Event Title

Snakes vs Airport: Free Association and Priming in Novel and Semantic Associations Over Time

Location

Parker-Reed, SSWAC

Start Date

1-5-2014 1:00 PM

End Date

1-5-2014 2:00 PM

Project Type

Poster- Restricted to Campus Access

Description

Semantic Memory is the storehouse of general knowledge that individuals acquire over a lifetime of experience, including the mental lexicon (Balota & Coane, 2008). One framework for organizing semantic memory is the network model which posits that lexical nodes representing words are connected to each other based on how similar or related the words are. Measures of proximity or relatedness are often obtained through a free association task, in which participants generate words in response cues. Pairs of words that are highly related have a stronger connection and are responded to faster than unrelated pairs. Coane and Balota (2011) obtained robust priming effects for recently associated pairs, such as FACE-BOOK, which supported the integration of new association in semantic networks. Coane and Balota also collected free association data for the items in the lexical decision tasks, which provide an opportunity to examine stability or change in associative strength over time. In this study, 80 participants provided free association data in 2012-2013 for the same stimuli used in Coane and Balota (2011). The probability of generating a target when given the new associate prime declined from 13% to 8%, whereas the probability of getting a semantic associate to a cue did not change. Thus, semantic networks have both stability and dynamically change in response to episodic events. We also present data on a new priming task using stimuli that reflect recent associations (events occurring between 2008-2013) and very old associations (events from 1958-1963). Younger adults showed robust priming to both recent and old episodic associations that were equivalent to semantic associations, whereas measures of episodic recall (cued recall) dissociated between current salient events and old events.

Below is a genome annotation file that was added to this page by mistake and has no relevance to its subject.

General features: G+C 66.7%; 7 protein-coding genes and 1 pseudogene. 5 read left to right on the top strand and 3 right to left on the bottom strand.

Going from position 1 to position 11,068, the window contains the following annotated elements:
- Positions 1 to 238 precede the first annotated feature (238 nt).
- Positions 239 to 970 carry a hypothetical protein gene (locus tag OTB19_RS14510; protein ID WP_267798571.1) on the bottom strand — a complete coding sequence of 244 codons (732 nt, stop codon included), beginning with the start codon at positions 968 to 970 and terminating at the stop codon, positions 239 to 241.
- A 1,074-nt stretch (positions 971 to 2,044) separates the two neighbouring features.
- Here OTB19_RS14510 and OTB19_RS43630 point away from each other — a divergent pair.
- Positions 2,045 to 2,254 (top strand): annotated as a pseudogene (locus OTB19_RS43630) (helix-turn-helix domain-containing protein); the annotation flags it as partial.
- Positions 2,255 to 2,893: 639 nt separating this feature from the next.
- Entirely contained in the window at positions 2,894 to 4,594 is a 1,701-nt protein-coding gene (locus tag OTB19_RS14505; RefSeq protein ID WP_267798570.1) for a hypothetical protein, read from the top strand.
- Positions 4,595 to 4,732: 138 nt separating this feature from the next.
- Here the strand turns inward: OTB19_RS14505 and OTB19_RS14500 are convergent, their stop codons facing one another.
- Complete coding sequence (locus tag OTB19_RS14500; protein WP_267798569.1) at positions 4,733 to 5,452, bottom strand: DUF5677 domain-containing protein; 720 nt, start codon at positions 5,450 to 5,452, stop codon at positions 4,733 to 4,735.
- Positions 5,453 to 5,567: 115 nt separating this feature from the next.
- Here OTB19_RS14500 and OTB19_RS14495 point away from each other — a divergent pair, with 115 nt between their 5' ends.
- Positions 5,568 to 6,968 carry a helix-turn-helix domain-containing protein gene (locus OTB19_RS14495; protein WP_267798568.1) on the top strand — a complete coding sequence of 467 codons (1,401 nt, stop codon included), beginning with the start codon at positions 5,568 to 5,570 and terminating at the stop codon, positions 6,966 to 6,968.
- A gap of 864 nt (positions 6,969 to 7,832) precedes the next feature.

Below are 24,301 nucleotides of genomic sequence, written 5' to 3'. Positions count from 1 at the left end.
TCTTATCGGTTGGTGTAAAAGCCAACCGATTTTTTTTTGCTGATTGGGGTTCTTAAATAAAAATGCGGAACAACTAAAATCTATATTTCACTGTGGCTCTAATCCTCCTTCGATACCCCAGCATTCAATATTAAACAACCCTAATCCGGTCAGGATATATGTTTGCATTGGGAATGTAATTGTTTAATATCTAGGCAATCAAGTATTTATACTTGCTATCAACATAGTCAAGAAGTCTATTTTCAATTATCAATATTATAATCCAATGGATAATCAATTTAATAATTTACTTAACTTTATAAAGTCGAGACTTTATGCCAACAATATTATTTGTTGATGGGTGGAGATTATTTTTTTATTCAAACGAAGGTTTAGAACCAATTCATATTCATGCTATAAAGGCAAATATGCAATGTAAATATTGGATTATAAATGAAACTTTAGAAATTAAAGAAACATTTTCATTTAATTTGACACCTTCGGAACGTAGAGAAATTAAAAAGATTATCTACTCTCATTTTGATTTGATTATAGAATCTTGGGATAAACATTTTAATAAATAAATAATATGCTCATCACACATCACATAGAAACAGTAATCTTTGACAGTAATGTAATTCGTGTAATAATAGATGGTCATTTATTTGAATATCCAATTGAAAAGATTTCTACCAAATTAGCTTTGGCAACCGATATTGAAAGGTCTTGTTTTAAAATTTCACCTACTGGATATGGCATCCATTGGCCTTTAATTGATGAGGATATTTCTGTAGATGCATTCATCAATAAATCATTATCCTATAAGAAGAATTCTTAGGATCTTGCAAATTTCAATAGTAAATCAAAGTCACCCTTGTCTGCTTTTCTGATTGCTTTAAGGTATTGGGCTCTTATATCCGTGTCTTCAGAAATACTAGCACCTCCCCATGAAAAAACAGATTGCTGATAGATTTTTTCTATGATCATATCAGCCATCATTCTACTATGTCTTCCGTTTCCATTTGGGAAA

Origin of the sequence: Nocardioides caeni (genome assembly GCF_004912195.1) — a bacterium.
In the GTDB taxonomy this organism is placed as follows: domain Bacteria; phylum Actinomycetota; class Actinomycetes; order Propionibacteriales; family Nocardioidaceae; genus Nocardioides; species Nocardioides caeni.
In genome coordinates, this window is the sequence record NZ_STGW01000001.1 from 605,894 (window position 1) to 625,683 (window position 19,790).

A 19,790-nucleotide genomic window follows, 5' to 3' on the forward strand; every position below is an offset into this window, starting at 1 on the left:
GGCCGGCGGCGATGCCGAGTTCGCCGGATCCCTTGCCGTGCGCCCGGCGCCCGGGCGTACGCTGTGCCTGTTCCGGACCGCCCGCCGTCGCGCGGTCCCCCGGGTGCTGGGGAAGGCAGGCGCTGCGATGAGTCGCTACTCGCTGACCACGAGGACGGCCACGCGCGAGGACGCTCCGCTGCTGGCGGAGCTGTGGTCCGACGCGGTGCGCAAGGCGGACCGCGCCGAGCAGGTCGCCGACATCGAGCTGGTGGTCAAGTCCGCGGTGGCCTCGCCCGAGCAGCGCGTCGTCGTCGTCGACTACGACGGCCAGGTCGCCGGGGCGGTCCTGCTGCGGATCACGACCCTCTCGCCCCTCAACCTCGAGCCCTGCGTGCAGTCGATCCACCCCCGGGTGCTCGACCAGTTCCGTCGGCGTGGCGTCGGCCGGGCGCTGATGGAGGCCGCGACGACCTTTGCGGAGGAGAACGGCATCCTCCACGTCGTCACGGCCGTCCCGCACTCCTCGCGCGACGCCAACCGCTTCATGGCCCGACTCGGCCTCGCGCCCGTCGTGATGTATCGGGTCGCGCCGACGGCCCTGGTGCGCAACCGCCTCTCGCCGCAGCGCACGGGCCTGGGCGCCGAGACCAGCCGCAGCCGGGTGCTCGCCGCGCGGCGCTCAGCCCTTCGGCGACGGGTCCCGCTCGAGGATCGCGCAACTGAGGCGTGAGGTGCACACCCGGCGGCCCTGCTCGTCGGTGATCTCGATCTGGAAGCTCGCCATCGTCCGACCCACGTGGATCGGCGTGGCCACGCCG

Sponsoring Department

Colby College. Psychology Dept.

CLAS Field of Study

Social Sciences

Event Website

http://www.colby.edu/clas

ID

342

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May 1st, 1:00 PM May 1st, 2:00 PM

Snakes vs Airport: Free Association and Priming in Novel and Semantic Associations Over Time

Parker-Reed, SSWAC

Semantic Memory is the storehouse of general knowledge that individuals acquire over a lifetime of experience, including the mental lexicon (Balota & Coane, 2008). One framework for organizing semantic memory is the network model which posits that lexical nodes representing words are connected to each other based on how similar or related the words are. Measures of proximity or relatedness are often obtained through a free association task, in which participants generate words in response cues. Pairs of words that are highly related have a stronger connection and are responded to faster than unrelated pairs. Coane and Balota (2011) obtained robust priming effects for recently associated pairs, such as FACE-BOOK, which supported the integration of new association in semantic networks. Coane and Balota also collected free association data for the items in the lexical decision tasks, which provide an opportunity to examine stability or change in associative strength over time. In this study, 80 participants provided free association data in 2012-2013 for the same stimuli used in Coane and Balota (2011). The probability of generating a target when given the new associate prime declined from 13% to 8%, whereas the probability of getting a semantic associate to a cue did not change. Thus, semantic networks have both stability and dynamically change in response to episodic events. We also present data on a new priming task using stimuli that reflect recent associations (events occurring between 2008-2013) and very old associations (events from 1958-1963). Younger adults showed robust priming to both recent and old episodic associations that were equivalent to semantic associations, whereas measures of episodic recall (cued recall) dissociated between current salient events and old events.

http://digitalcommons.colby.edu/clas/2014/program/228